In addition to paying fines Airbus will enter into three-year agreements to show good behaviour and improve its compliance practices. Court documents show a bribery scheme that reached into multiple countries around the world.
The case is also a first in that, at roughly the same time in their respective time zones, judges in the three countries approved settlements. This was a significant investigation involving the collection of more than 30 million documents. Since 2015 as a result of the investigation, Airbus has parted company with 63 top and senior managers. In addition, Airbus previously settled with authorities in Germany in February 2018 relating to sales in Austria.
What was this about?
Airbus was charged with maintaining an extensive network throughout the world from 2008 to 2015 in which employees and third-party agents bribed foreign officials and others to obtain civilian and military sales. Some of those sales included aircraft that contained defence parts of US origin that were regulated by the US government, giving rise to US arms control charges.
How did this case come about?
As part of its business, Airbus obtained export credit financing from Export Credit Agencies including UK Export Finance (UKEF), a UK government body. In April 2015, UKEF wrote to Airbus regarding UKEF’s compliance due diligence procedures and raised some concerns. Subsequently, UKEF said that it felt it appropriate to contact the SFO and it said its strong preference was that Airbus also contact the SFO. As a result both UKEF and Airbus reported this to the SFO on 1 April 2016 and Airbus met with the SFO on 6 April 2016. On 15 July 2016 the SFO opened a criminal investigation and Airbus was told of this on 5 August 2016. This then led to them making a disclosure to the financial markets.
What was the US case about?
The US action came as part of a DPA agreed between Airbus and the US Department of Justice (DOJ).
The US imposed a $527m penalty, split almost evenly between fines for Foreign Corrupt Practices Act (FCPA) and arms control offences. However, the DOJ will credit Airbus for payments made to France.
The US criminal information said that Airbus executives hired a consultant to bribe Chinese officials in order to obtain and retain aviation business. It said Airbus funnelled money to this consultant through a Hong Kong bank account controlled by other consultants employed by Airbus. The US information also said that Airbus provided Chinese officials with trips to Hawaii as part of the scheme.
What was the UK case about?
The SFO detailed other countries in which Airbus pursued its bribery scheme. “The SFO’s investigation related to bribery offences in Malaysia, Sri Lanka, Taiwan, Indonesia and Ghana,” said the UK’s judgment against Airbus. Airbus engaged in widespread bribery over decades involving employees and agents, the SFO said in documents submitted to the court. It faced five counts of failing to prevent bribery under the UK’s Bribery Act 2010 for offences occurring between July 2011 and June 2015.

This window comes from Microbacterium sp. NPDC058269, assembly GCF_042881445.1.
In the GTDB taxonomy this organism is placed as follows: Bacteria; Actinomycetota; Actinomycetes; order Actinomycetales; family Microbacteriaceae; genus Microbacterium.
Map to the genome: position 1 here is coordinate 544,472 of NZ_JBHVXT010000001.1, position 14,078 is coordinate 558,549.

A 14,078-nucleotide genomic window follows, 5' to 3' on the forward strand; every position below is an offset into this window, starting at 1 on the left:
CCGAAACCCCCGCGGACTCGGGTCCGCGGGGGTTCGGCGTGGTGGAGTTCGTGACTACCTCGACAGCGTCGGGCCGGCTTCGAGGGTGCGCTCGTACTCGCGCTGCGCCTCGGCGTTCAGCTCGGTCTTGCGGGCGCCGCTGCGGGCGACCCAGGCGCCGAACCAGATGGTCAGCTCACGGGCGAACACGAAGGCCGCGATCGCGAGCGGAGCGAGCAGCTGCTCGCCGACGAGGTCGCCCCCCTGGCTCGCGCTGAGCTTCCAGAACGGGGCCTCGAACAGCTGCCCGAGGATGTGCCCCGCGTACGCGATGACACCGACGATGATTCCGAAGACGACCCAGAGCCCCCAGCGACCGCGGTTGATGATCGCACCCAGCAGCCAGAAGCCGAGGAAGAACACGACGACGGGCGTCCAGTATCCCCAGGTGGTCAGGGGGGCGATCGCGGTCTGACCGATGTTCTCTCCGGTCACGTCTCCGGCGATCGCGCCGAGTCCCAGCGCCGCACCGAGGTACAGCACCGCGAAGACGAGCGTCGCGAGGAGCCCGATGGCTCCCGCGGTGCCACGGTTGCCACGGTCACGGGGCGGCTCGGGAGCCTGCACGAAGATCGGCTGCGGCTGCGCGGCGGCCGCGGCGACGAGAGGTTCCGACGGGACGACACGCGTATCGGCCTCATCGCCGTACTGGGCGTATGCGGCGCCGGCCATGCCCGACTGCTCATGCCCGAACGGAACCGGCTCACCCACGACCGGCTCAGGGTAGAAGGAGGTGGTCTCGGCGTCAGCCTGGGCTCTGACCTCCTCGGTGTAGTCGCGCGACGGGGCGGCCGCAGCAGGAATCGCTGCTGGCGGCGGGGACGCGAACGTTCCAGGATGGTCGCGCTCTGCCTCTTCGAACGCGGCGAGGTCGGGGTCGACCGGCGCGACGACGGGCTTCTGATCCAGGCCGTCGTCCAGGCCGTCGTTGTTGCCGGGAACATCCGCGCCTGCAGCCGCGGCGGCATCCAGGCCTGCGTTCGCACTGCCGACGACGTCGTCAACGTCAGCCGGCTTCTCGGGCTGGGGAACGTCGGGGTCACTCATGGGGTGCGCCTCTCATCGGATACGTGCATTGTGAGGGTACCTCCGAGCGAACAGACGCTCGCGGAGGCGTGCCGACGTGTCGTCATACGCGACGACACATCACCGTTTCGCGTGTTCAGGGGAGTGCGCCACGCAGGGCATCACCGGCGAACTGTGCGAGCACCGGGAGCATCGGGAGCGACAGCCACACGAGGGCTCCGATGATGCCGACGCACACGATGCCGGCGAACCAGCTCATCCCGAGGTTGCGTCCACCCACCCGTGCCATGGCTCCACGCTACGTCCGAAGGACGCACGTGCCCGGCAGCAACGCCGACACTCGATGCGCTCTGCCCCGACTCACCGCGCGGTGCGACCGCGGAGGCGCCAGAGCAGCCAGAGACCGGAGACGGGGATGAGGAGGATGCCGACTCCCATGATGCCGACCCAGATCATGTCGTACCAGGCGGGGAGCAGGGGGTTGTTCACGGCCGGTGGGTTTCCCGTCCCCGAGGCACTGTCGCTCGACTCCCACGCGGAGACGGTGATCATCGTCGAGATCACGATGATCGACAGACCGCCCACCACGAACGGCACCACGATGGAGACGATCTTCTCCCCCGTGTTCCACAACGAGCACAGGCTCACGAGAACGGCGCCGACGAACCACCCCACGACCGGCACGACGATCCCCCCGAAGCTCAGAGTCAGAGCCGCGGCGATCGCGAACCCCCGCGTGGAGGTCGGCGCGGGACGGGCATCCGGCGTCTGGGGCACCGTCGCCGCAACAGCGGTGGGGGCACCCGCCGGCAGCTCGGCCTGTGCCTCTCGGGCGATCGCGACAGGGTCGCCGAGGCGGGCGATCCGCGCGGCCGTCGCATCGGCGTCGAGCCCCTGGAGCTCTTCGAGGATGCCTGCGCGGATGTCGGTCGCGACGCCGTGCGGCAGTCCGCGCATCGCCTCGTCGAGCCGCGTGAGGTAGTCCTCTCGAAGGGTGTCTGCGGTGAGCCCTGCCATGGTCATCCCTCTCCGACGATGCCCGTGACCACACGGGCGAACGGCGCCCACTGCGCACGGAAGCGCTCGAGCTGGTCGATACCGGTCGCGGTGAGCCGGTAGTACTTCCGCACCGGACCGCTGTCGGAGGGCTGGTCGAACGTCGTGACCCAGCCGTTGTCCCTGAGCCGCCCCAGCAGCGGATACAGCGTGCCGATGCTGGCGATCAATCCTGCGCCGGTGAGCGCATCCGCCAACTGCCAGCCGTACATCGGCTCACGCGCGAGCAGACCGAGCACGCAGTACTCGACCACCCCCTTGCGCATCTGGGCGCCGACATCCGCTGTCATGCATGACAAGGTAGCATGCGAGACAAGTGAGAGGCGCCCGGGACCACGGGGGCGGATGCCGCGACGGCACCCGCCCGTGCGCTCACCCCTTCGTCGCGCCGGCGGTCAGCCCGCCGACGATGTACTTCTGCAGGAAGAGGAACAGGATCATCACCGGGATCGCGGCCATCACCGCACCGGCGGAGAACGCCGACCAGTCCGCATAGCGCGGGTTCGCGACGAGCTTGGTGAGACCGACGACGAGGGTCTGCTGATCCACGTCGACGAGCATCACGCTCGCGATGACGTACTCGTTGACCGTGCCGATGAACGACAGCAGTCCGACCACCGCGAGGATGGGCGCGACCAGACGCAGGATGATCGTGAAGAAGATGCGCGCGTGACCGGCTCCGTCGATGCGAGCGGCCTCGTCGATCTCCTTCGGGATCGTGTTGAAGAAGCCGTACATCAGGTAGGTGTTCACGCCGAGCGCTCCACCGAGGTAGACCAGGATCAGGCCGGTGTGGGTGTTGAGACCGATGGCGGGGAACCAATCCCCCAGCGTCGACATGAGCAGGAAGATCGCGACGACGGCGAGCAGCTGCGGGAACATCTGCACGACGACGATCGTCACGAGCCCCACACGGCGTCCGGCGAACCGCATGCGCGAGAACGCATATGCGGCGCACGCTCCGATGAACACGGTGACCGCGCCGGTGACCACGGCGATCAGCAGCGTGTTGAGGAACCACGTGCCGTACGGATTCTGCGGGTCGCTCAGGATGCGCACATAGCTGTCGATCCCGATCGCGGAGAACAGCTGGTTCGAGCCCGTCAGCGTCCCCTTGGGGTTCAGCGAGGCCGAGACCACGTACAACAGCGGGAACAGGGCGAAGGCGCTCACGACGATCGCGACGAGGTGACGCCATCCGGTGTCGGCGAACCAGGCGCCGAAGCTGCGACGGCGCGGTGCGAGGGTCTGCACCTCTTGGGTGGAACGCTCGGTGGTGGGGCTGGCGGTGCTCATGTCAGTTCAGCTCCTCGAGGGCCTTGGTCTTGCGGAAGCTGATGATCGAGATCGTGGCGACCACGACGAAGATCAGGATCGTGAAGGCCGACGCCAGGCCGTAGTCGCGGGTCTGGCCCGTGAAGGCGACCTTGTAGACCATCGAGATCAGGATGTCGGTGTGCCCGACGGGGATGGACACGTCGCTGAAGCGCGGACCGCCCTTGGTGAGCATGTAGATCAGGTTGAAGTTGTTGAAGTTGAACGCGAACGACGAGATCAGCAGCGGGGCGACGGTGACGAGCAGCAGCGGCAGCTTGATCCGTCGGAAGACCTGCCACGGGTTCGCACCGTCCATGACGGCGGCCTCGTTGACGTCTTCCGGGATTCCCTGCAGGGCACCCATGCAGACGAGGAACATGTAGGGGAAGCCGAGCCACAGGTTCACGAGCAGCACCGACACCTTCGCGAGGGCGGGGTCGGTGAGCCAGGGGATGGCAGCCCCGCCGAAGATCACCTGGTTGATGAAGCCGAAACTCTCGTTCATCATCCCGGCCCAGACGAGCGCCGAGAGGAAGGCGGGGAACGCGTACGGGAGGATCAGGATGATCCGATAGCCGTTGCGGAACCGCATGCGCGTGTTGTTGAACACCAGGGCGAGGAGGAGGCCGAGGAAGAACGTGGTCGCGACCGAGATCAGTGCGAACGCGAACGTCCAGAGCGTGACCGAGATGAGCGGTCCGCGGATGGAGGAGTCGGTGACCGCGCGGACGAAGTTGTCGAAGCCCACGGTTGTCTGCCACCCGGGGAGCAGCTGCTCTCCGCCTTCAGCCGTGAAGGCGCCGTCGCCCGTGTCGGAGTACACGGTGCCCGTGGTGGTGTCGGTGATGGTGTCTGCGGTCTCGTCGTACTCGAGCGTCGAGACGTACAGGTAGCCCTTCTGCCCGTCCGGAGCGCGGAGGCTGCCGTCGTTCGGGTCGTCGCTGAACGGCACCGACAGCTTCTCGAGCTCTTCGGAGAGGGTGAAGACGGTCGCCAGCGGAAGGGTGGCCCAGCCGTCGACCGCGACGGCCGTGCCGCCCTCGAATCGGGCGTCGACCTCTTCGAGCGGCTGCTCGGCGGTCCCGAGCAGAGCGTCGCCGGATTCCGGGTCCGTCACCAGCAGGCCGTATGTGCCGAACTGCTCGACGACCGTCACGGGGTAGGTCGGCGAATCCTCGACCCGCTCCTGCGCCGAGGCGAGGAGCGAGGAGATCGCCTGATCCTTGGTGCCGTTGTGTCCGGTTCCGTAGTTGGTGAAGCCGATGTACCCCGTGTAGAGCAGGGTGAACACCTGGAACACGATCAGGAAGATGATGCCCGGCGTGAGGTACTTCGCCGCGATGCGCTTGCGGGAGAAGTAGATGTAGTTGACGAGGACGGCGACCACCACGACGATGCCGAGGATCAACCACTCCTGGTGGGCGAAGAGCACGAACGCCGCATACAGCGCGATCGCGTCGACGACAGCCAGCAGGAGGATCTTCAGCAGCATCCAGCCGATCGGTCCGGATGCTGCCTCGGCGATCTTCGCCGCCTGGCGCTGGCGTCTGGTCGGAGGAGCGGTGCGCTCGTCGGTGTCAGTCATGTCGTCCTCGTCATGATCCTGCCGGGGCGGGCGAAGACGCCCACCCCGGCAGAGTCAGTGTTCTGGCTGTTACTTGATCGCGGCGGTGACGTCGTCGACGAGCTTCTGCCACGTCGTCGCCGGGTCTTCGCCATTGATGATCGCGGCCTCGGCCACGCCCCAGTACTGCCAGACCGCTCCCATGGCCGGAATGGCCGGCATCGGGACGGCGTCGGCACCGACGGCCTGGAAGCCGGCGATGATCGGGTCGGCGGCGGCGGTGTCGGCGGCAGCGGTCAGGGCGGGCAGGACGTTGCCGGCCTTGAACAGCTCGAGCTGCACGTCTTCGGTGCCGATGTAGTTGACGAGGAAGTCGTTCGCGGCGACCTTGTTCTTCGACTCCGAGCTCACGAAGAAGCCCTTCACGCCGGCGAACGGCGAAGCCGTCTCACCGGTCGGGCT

Ten meetings were held with the SFO whilst further meetings were held with US prosecutors from March 2019 onwards. As many as 40 Airbus employees, agents and intermediaries were interviewed as part of the process.
It is important to remember that this settlement does not cover the case involving a former Airbus unit, GPT Special Project Management, which has been under investigation by the SFO since 2012. It is alleged that this unit paid bribes to secure a deal worth £2bn to upgrade Saudi National Guard communications systems on behalf of the UK’s Ministry of Defence. The SFO has confirmed that this is still being investigated separately.
The fact that the charges were brought under the Section 7 Bribery Act 2010 provisions of failure to prevent bribery is significant. This new offence first came into UK law in the 2010 Act and does not bring mandatory debarment unlike the so called hard-core offences in the Act. The court heard of independent reports from accountants which showed that thousands of jobs would be at risk in the UK, US, Germany, France and Spain if Airbus was debarred from having contracts. Evidence was given that that could lower the GDP in each country by over €100bn. There was also concern about the fact that Boeing and Airbus are effectively for many contracts, a duopoly, and removing Airbus from tenders may lead to increased prices for governments.
In addition to the financial penalties, Airbus also agreed to pay the SFO costs of around £5.9m.
The judge was critical of Airbus’ compliance procedures saying “Notwithstanding such policies and that compliance review, as it later emerged, there were serious weaknesses within Airbus’ compliance and oversight structure.”
What was the French case about?
The French authorities took action under France’s new Sapin II regime. You can find out about Sapin II here https://www.corderycompliance.com/france-adopts-new-sapin2-anti-corruption-law/ . Prior to the passing of that law there had been concerns that the majority of prosecutions against large French corporations for bribery were under FCPA by the French authorities. Whilst Airbus’ structure is complex involving Dutch and French holding companies, the case would seem to be a significant sign of change in France. The agreement saw Airbus commit to paying French prosecutors €2.1bn in a plea deal known as a Convention Judiciaire d’Intérêt Public (CJIP). Its compliance procedures will also face scrutiny by the French anti-corruption agency for the next three years.